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How shareholders are pushing big banks for climate action

It’s hard to live without banks. But having an account often ties our money to the conveyor belt of global finance — and its effects on the climate.

Take Citigroup, which owns Citibank, for example. The market research firm YouGov ranks Citibank among the most popular banks in the United States. It’s also the world’s second-largest financier of fossil fuels, according to a recent report by the Rainforest Action Network, an environmental group.

Early last year, like many other financial institutions, Citigroup committed to stop adding greenhouse gasses to the atmosphere and to become carbon neutral by 2050. But when a small group of shareholders introduced a proposal pressing the bank to stop financing new fossil fuel projects this year, the board balked.

The proposal was defeated in a vote at Citigroup’s annual shareholder meeting a few days ago, just like similar efforts at other banks in the past few weeks. Bank of America, Credit Suisse and the Royal Bank of Canada were among them. Shareholders at Morgan Stanley and JPMorgan Chase are expected to vote on similar proposals soon.

We talked last week about the mounting pressure on Big Oil to change the global business of energy. This is an example of what that pressure looks like.

Banks play a critical role not only in financing fossil fuel projects, but also in facilitating the transfer of fossil fuel assets between companies. As my colleague Hiroko Tabuchi wrote on Tuesday, some of these transactions involve major oil companies dumping their dirtiest operations in order to hit climate targets. But those operations are often taken over and stepped up by lesser-known companies with no climate policies at all.

Recent shareholder proposals have argued that banks can only become carbon neutral by their self-imposed deadlines if they stop funding new oil and gas fields now. That’s based on an assessment by the International Energy Agency last year, which said there is no room for new fossil fuel developments if the world is to neutralize emissions by 2050.

Those far-off dates sometimes don’t feel urgent. But at the Citigroup meeting this year the debate got personal when John Harrington, the investor whose firm presented the proposal to cut financing immediately, got his chance to speak.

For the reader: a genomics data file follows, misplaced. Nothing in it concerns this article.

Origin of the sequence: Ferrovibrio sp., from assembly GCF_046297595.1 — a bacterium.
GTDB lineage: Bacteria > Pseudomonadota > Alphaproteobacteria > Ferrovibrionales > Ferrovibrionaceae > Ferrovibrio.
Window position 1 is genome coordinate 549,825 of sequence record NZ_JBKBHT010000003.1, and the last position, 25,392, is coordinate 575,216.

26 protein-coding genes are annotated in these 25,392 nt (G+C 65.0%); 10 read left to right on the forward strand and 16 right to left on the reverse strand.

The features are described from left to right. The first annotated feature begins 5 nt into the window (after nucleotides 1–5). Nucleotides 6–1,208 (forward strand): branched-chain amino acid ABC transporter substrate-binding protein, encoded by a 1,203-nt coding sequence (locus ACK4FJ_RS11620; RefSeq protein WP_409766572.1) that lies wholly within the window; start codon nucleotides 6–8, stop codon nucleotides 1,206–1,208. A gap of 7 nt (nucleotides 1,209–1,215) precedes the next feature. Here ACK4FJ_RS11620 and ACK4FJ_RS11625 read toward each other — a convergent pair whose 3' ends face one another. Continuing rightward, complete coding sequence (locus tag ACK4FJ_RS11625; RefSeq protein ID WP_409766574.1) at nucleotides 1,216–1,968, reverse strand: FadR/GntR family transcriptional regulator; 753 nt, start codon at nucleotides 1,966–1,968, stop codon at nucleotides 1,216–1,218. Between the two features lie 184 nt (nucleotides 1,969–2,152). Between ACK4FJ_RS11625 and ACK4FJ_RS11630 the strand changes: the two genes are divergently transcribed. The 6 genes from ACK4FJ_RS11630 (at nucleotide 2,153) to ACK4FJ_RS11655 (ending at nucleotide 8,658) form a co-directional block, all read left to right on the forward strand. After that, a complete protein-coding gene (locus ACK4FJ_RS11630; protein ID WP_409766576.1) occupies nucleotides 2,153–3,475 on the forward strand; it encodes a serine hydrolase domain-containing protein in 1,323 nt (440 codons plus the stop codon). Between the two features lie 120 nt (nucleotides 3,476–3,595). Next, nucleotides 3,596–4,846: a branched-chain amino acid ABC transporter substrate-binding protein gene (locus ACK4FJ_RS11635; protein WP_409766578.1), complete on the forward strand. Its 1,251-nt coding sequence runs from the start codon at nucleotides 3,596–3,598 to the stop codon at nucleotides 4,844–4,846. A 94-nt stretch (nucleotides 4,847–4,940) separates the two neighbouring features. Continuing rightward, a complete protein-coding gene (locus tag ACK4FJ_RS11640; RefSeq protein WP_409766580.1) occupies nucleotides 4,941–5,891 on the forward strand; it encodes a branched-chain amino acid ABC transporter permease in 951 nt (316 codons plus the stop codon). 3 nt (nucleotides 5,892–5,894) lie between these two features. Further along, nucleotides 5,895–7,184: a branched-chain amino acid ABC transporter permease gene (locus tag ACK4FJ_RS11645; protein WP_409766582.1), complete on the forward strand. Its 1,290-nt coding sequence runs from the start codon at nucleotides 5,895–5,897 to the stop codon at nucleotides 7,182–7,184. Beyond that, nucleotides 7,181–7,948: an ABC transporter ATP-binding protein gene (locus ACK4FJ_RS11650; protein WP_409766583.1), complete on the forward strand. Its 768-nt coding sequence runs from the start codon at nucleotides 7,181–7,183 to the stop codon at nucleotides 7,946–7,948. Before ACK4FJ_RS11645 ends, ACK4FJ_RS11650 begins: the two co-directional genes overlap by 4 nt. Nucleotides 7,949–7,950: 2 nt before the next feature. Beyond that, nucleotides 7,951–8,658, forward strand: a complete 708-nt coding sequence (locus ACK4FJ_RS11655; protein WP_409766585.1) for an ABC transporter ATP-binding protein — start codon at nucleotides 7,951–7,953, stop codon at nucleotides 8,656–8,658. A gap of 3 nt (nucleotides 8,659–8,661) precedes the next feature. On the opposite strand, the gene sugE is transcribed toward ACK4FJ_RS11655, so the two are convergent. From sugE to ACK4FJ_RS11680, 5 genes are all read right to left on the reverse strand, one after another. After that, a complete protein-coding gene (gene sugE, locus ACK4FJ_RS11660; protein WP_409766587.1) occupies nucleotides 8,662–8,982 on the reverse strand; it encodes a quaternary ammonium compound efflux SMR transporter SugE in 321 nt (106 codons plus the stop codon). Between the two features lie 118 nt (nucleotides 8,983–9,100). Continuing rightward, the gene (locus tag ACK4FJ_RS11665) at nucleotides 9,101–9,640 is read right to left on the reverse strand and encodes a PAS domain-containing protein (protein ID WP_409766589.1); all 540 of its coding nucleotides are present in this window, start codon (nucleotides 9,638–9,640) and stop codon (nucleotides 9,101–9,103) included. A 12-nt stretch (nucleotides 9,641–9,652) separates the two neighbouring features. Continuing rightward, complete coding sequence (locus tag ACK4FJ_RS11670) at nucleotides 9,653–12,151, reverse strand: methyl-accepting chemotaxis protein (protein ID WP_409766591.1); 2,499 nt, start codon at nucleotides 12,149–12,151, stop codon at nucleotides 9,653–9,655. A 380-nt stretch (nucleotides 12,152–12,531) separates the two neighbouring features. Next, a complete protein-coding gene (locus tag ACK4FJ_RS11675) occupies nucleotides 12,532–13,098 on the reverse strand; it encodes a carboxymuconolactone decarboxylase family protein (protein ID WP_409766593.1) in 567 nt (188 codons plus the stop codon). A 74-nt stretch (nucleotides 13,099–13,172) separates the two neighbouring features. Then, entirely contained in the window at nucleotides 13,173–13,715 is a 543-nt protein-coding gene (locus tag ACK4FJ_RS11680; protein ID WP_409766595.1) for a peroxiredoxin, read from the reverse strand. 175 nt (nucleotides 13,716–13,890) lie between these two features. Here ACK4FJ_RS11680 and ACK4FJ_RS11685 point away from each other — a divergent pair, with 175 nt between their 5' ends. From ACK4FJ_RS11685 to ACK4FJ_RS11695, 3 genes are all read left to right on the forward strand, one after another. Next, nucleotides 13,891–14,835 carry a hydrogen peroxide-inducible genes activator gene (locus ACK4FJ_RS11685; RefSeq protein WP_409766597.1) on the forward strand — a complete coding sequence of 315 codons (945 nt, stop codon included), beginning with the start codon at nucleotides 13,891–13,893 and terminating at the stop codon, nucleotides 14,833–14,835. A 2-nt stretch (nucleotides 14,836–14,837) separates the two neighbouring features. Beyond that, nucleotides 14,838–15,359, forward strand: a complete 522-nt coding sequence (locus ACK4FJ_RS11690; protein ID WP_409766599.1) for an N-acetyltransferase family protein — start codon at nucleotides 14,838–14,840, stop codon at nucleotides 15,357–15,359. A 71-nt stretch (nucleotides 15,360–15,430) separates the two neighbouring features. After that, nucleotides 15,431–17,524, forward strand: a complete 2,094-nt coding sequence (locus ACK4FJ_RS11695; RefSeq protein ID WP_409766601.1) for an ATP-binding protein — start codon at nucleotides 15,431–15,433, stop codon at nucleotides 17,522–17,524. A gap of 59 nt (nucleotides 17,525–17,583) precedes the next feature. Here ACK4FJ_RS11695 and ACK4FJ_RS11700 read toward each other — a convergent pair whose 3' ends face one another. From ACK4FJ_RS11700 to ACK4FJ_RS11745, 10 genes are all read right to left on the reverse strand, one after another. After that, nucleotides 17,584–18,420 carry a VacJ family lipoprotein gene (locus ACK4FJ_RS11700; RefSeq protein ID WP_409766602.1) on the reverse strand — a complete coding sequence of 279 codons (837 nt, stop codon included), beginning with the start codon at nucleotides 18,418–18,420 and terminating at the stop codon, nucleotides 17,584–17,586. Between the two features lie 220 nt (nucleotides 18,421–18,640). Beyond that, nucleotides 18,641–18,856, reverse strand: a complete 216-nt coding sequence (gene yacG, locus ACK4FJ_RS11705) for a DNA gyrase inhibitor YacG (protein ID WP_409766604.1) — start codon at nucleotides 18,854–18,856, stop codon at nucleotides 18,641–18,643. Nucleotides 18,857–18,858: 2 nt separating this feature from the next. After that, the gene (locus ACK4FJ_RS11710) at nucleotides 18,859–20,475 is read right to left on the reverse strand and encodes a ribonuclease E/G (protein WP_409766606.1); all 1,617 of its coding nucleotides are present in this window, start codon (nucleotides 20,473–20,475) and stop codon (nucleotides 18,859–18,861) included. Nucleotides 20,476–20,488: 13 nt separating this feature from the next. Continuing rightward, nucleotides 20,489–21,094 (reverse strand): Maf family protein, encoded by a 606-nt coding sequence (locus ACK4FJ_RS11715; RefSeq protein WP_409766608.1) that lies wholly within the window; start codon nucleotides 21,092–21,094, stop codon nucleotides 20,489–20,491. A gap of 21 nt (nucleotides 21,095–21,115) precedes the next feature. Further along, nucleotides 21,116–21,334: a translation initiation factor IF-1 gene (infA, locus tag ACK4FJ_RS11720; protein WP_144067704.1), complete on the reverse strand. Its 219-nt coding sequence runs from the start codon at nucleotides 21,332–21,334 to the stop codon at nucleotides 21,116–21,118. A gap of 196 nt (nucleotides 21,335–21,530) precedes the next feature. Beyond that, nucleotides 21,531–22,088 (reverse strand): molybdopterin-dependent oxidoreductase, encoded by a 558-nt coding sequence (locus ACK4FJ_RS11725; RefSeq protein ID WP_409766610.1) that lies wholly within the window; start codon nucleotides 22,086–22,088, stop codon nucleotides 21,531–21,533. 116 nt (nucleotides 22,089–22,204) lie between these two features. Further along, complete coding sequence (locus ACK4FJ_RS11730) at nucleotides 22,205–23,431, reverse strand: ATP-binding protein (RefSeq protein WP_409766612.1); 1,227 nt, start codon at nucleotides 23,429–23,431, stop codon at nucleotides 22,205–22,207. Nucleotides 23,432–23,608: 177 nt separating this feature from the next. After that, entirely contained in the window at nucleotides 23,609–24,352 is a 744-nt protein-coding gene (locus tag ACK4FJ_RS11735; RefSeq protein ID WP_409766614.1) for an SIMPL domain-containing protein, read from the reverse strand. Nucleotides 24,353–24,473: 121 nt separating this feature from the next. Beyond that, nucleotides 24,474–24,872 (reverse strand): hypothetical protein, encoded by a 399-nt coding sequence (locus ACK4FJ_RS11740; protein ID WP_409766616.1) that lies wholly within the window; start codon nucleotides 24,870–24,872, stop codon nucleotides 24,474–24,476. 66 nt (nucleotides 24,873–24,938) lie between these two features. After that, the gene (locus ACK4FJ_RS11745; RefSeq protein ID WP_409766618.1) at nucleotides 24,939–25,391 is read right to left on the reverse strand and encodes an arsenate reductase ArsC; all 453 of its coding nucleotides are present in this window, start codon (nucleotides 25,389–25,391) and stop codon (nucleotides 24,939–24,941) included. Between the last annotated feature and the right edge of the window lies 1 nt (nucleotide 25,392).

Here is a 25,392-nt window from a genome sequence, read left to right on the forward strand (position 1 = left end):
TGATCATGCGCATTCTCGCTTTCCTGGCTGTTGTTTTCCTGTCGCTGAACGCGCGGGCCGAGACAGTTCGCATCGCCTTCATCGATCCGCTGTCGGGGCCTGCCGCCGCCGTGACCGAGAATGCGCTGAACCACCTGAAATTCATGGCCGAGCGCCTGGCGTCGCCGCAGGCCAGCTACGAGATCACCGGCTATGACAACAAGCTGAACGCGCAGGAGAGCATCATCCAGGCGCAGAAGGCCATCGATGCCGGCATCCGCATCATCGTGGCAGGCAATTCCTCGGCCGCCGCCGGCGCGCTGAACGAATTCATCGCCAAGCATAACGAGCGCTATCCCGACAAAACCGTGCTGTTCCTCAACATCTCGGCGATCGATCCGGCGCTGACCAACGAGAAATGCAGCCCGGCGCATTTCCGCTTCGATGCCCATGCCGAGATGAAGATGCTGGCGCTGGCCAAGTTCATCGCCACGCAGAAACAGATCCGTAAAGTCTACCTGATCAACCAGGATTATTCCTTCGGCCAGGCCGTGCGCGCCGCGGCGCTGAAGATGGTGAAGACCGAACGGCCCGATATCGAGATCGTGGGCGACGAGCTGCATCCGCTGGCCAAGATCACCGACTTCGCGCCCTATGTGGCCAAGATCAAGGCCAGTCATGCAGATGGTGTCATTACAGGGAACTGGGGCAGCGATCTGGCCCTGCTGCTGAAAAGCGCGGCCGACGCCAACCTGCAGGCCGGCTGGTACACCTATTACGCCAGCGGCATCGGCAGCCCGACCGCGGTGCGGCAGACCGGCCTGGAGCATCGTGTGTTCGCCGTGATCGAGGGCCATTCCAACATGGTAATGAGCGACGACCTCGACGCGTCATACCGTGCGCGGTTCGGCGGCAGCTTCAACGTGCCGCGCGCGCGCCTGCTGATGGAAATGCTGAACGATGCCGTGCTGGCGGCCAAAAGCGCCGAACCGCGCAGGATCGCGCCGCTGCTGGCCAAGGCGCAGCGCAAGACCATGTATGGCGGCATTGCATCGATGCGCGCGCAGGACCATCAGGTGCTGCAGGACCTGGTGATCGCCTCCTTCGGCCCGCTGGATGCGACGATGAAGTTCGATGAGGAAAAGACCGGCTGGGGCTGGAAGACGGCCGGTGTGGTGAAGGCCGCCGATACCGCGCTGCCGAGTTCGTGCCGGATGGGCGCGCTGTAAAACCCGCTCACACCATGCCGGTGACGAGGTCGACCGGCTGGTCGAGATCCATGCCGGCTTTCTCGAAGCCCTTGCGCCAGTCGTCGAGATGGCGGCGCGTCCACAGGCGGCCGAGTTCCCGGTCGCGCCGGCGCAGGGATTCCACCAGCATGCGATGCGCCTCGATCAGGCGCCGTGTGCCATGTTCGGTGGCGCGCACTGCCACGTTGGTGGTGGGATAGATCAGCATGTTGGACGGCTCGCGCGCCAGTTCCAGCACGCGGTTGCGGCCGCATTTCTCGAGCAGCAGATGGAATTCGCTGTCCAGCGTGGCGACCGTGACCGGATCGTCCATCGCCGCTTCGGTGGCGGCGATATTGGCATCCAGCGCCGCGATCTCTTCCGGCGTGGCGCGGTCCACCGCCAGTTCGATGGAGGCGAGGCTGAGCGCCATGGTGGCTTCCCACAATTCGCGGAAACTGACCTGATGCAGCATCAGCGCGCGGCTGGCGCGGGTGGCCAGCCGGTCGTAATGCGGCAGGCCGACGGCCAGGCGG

He told his fellow shareholders how a wildfire had burned down his home of 30 years in Napa Valley. It came with no warning, he said, and he and his wife barely escaped alive, “driving through fire and smoke” until reaching safety.

“This story has been repeated in many parts of the world,” Harrington said. “It is our future thanks to climate change and our banks’ continuing to finance fossil fuels.”

A few questions about the proposal followed before Jane Fraser, the Citigroup chief executive, responded. She said that the company agreed that emissions must be reduced and added that the war in Ukraine had highlighted the need for a faster transition to renewable energy.

“With that being said,” she added, “it’s not feasible for the global economy, for human health or livelihood, to shut down the fossil fuel economy overnight.”

Lauren Compere, a managing director at Boston Common Asset Management who worked on the shareholder proposal to Citigroup, said she expected a lot more of these resolutions to be filed in the future.

Investor expectations on clearly understanding climate risks are and how companies are managing them are growing, she said. “This is not going away,” Compere said.

Shareholder resolutions don’t typically need majority support to be enacted. A result of over 30 percent of support for a proposal can help bring company management to the negotiating table. And while shareholders don’t have the power to enact policy, they can elect the members of the board that manages the company.

Back in 2020, for example, almost half of JPMorgan’s shareholders voted for the bank to disclose how it intended to align its lending practices with the Paris Agreement, the accord in which countries committed to preventing catastrophic global warming. The following year, the bank made a similar commitment.

At Citigroup, the fossil fuel proposal was approved by only 11 percent of voters. Still, major shareholders such as New York and Texas state pension funds, which manage hundreds of billions of dollars, supported it.

Activist shareholders say they will need the support of major asset managers such as BlackRock and Vanguard to pass these resolutions, which they didn’t have this time.

But most proposals got more than the 5 percent support needed to be presented again. They likely will.


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How does a company that built its business model on overconsumption even become sustainable? Vanessa Friedman, the chief fashion critic for The Times, doesn’t get it, either. Maybe sustainability, which, as she writes, implies the ability “to continue over a period of time,” doesn’t fit with the ever-changing world of fashion. She proposes a reframing: “responsible fashion.” This means brands and manufacturers take responsibility for the impact of their choices.


Thanks for reading. We’ll be back on Friday.

Claire O’Neill and Douglas Alteen contributed to Climate Forward.

Reach us at climateforward@nytimes.com. We read every message, and reply to many!

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